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Federal officials expected to ease water cuts on the Colorado River

A slightly improved outlook for the Colorado River’s health has prompted federal officials to ease water cuts this week.

Only minutes from Las Vegas, Boulder Basin in Lake Mead is the westernmost of three basins occupied by the Lake Mead reservoir. Image Courtesy of National Park Service
Only minutes from Las Vegas, Boulder Basin in Lake Mead is the westernmost of three basins occupied by the Lake Mead reservoir. Image Courtesy of National Park Service

A slightly improved outlook for the Colorado River’s health has prompted federal officials to ease water cuts this week.

The river provides water for seven U.S. states, 29 Native American tribes, and two states in Mexico, according to the Associated Press. It also supports a multibillion-dollar farm industry in the West and generates hydropower used across the region.

Since the development of the Colorado River Compact 100 years ago, overuse by farms and cities and the effects of drought worsened by climate change have meant much less water flows today through the Colorado River than in previous decades.

With the Western states exalting over this past winter’s snowpack, water levels on the Colorado River are going up for the first time in years. In turn, the  Bureau of Reclamation will announce that they are easing water restrictions in the Southwest starting next year.

Horseshoe Bend of the Colorado River in Arizona on Fedruary 13, 2023. Source – Charles Wang, CC SA 4.0.

Three sources familiar with the plan told CNN officials would be lifting the region from a Tier 2 water shortage to a Tier 1. Keep in mind that the driest 22-year stretch in the past 1,200 years has gripped the southwestern U.S., zapping flows in the river.

“We have a smaller river; we need to learn to live with a smaller river,” Brenda Burman, general manager of the Central Arizona Project and former Bureau of Reclamation commissioner, told CNN. “We all need to be looking ahead to the ways we can live with less water.”

While the winter’s precipitation brought immediate relief, the challenges of a hotter, drier future and overuse of the river remain. Lake Powell and Lake Mead are still only about 39 and 33 percent full, respectively, reports The Toronto Star.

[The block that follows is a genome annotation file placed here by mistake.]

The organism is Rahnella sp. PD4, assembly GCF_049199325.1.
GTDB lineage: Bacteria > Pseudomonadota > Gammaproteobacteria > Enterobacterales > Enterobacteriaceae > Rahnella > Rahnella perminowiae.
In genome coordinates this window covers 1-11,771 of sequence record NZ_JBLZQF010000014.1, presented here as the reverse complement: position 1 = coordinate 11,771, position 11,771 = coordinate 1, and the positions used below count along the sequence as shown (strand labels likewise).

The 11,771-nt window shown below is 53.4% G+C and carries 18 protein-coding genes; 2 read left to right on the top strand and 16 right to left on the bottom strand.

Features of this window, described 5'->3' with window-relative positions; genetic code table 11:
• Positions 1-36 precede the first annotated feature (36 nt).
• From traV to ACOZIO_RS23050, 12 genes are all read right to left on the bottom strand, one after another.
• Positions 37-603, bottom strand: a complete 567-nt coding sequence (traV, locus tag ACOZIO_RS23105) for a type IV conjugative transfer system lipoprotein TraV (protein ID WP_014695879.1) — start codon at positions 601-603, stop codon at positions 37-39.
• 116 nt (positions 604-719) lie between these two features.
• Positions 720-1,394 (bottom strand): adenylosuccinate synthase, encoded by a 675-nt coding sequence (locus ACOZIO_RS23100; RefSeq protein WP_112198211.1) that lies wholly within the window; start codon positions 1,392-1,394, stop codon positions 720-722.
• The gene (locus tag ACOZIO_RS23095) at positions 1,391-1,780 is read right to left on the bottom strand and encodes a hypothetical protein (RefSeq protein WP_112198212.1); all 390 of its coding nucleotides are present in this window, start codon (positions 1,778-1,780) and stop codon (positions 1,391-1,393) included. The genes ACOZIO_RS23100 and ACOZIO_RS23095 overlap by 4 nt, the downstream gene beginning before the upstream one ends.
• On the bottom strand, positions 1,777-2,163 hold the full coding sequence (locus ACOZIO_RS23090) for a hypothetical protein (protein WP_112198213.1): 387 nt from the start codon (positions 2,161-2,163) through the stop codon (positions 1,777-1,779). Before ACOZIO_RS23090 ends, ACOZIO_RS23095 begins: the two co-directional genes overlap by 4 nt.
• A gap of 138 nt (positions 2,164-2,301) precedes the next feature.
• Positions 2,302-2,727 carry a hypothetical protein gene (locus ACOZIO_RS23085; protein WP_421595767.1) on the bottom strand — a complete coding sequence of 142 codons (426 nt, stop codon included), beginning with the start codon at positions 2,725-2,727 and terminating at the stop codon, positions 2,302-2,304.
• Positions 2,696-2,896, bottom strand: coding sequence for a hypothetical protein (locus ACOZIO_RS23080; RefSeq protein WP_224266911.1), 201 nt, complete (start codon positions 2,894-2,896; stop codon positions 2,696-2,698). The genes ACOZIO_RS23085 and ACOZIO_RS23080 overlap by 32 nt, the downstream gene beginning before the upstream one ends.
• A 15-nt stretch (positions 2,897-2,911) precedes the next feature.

“That is a little better than last year, but still extremely low. It only takes a few dry years to set us back,” said Kim Mitchell, senior water policy advisor at Western Resource Advocates, a Phoenix-based nonprofit dedicated to protecting water and land in the West.

Conservation of water is still on the table

Guidelines that dictate how Colorado River water is allocated expire in 2026. Discussions among states, tribes, and the federal government about their priorities for the river after 2026 are just starting. Mexican negotiators will engage in a similar but parallel process with U.S. officials.

The Glen Canyon Dam on the Colorado River in Arizona has suffered a multi-year drought amid fears of the effect on local water supply
The Glen Canyon Dam on the Colorado River in Arizona has suffered a multi-year drought amid fears of the effect on local water supply – Copyright AFP Dimitar DILKOFF

One thing is certain: Negotiators must consider how users will live with significantly less water in the system, and that means that conservation efforts must be at the forefront of any discussions over water usage.

Scientists have recently focused on how hotter temperatures, driven by the human-caused climate crisis, are changing the snowpack in the Rocky Mountains. Each winter, that snow melts and trickles down through streams and tributaries into the Colorado River – a source of water and electricity for 40 million people in seven states.

The one certainty is there is less water in the Colorado River than there used to be, said climate scientist Jonathan Overpeck, dean of the University of Michigan’s School for Environment and Sustainability.

Some water managers on the river are calling for permanent reductions in water use by ripping out grass and recycling more water. But big cuts would have to come from agriculture – which uses the vast majority of the river’s water to grow thirsty crops like alfalfa.

Just how much water the Southwest actually needs to cut remains to be seen, although several estimates from scientists point to 1.5 million acre-feet annually – more than half of what Arizona is allocated in a normal year.

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We are deeply saddened to announce the passing of our dear friend Karen Graham, who served as Editor-at-Large at Digital Journal. She was 78 years old. Karen's view of what is happening in our world was colored by her love of history and how the past influences events taking place today. Her belief in humankind's part in the care of the planet and our environment has led her to focus on the need for action in dealing with climate change. It was said by Geoffrey C. Ward, "Journalism is merely history's first draft." Everyone who writes about what is happening today is indeed, writing a small part of our history.

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